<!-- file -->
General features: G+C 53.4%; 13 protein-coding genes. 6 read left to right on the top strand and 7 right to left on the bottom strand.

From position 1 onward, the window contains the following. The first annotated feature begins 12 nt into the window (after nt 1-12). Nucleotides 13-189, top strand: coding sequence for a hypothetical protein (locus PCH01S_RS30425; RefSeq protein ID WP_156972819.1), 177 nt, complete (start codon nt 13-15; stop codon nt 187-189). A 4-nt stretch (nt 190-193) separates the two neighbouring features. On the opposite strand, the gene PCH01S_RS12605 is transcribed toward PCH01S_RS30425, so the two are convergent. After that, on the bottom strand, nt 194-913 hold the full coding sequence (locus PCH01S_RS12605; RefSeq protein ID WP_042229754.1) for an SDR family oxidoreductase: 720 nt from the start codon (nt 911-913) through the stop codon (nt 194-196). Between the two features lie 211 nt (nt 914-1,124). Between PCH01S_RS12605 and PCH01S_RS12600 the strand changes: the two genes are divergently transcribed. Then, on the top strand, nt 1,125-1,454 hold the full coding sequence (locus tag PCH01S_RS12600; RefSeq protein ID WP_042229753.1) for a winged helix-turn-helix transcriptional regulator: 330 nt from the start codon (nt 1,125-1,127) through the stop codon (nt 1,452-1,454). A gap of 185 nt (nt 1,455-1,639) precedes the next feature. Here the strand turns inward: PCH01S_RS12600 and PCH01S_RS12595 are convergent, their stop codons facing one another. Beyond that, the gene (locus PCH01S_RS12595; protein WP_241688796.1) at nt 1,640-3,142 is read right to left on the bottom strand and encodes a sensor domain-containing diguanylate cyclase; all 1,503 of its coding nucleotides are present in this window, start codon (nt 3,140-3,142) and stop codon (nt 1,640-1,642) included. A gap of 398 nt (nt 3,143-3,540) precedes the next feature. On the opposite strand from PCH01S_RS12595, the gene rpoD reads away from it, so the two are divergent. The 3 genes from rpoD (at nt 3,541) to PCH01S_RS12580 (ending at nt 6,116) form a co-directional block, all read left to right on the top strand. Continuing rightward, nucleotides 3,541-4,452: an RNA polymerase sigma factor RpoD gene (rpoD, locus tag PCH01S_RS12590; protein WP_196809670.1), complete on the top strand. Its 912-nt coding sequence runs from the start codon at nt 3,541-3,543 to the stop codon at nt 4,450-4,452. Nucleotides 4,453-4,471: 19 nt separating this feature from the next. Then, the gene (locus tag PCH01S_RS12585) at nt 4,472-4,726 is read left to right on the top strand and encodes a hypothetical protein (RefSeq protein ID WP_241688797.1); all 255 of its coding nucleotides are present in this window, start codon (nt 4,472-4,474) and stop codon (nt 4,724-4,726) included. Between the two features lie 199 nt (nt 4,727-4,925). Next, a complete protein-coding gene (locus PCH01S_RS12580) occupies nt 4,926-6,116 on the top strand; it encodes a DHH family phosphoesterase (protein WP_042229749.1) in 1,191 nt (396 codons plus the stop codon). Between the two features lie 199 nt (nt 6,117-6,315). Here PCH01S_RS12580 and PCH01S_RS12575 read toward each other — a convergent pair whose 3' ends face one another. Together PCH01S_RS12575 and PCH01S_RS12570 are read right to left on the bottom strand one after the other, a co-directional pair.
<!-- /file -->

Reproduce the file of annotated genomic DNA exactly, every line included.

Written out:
General features: G+C 53.4%; 13 protein-coding genes. 6 read left to right on the top strand and 7 right to left on the bottom strand.

From position 1 onward, the window contains the following. The first annotated feature begins 12 nt into the window (after nt 1-12). Nucleotides 13-189, top strand: coding sequence for a hypothetical protein (locus PCH01S_RS30425; RefSeq protein ID WP_156972819.1), 177 nt, complete (start codon nt 13-15; stop codon nt 187-189). A 4-nt stretch (nt 190-193) separates the two neighbouring features. On the opposite strand, the gene PCH01S_RS12605 is transcribed toward PCH01S_RS30425, so the two are convergent. After that, on the bottom strand, nt 194-913 hold the full coding sequence (locus PCH01S_RS12605; RefSeq protein ID WP_042229754.1) for an SDR family oxidoreductase: 720 nt from the start codon (nt 911-913) through the stop codon (nt 194-196). Between the two features lie 211 nt (nt 914-1,124). Between PCH01S_RS12605 and PCH01S_RS12600 the strand changes: the two genes are divergently transcribed. Then, on the top strand, nt 1,125-1,454 hold the full coding sequence (locus tag PCH01S_RS12600; RefSeq protein ID WP_042229753.1) for a winged helix-turn-helix transcriptional regulator: 330 nt from the start codon (nt 1,125-1,127) through the stop codon (nt 1,452-1,454). A gap of 185 nt (nt 1,455-1,639) precedes the next feature. Here the strand turns inward: PCH01S_RS12600 and PCH01S_RS12595 are convergent, their stop codons facing one another. Beyond that, the gene (locus PCH01S_RS12595; protein WP_241688796.1) at nt 1,640-3,142 is read right to left on the bottom strand and encodes a sensor domain-containing diguanylate cyclase; all 1,503 of its coding nucleotides are present in this window, start codon (nt 3,140-3,142) and stop codon (nt 1,640-1,642) included. A gap of 398 nt (nt 3,143-3,540) precedes the next feature. On the opposite strand from PCH01S_RS12595, the gene rpoD reads away from it, so the two are divergent. The 3 genes from rpoD (at nt 3,541) to PCH01S_RS12580 (ending at nt 6,116) form a co-directional block, all read left to right on the top strand. Continuing rightward, nucleotides 3,541-4,452: an RNA polymerase sigma factor RpoD gene (rpoD, locus tag PCH01S_RS12590; protein WP_196809670.1), complete on the top strand. Its 912-nt coding sequence runs from the start codon at nt 3,541-3,543 to the stop codon at nt 4,450-4,452. Nucleotides 4,453-4,471: 19 nt separating this feature from the next. Then, the gene (locus tag PCH01S_RS12585) at nt 4,472-4,726 is read left to right on the top strand and encodes a hypothetical protein (RefSeq protein ID WP_241688797.1); all 255 of its coding nucleotides are present in this window, start codon (nt 4,472-4,474) and stop codon (nt 4,724-4,726) included. Between the two features lie 199 nt (nt 4,727-4,925). Next, a complete protein-coding gene (locus PCH01S_RS12580) occupies nt 4,926-6,116 on the top strand; it encodes a DHH family phosphoesterase (protein WP_042229749.1) in 1,191 nt (396 codons plus the stop codon). Between the two features lie 199 nt (nt 6,117-6,315). Here PCH01S_RS12580 and PCH01S_RS12575 read toward each other — a convergent pair whose 3' ends face one another. Together PCH01S_RS12575 and PCH01S_RS12570 are read right to left on the bottom strand one after the other, a co-directional pair.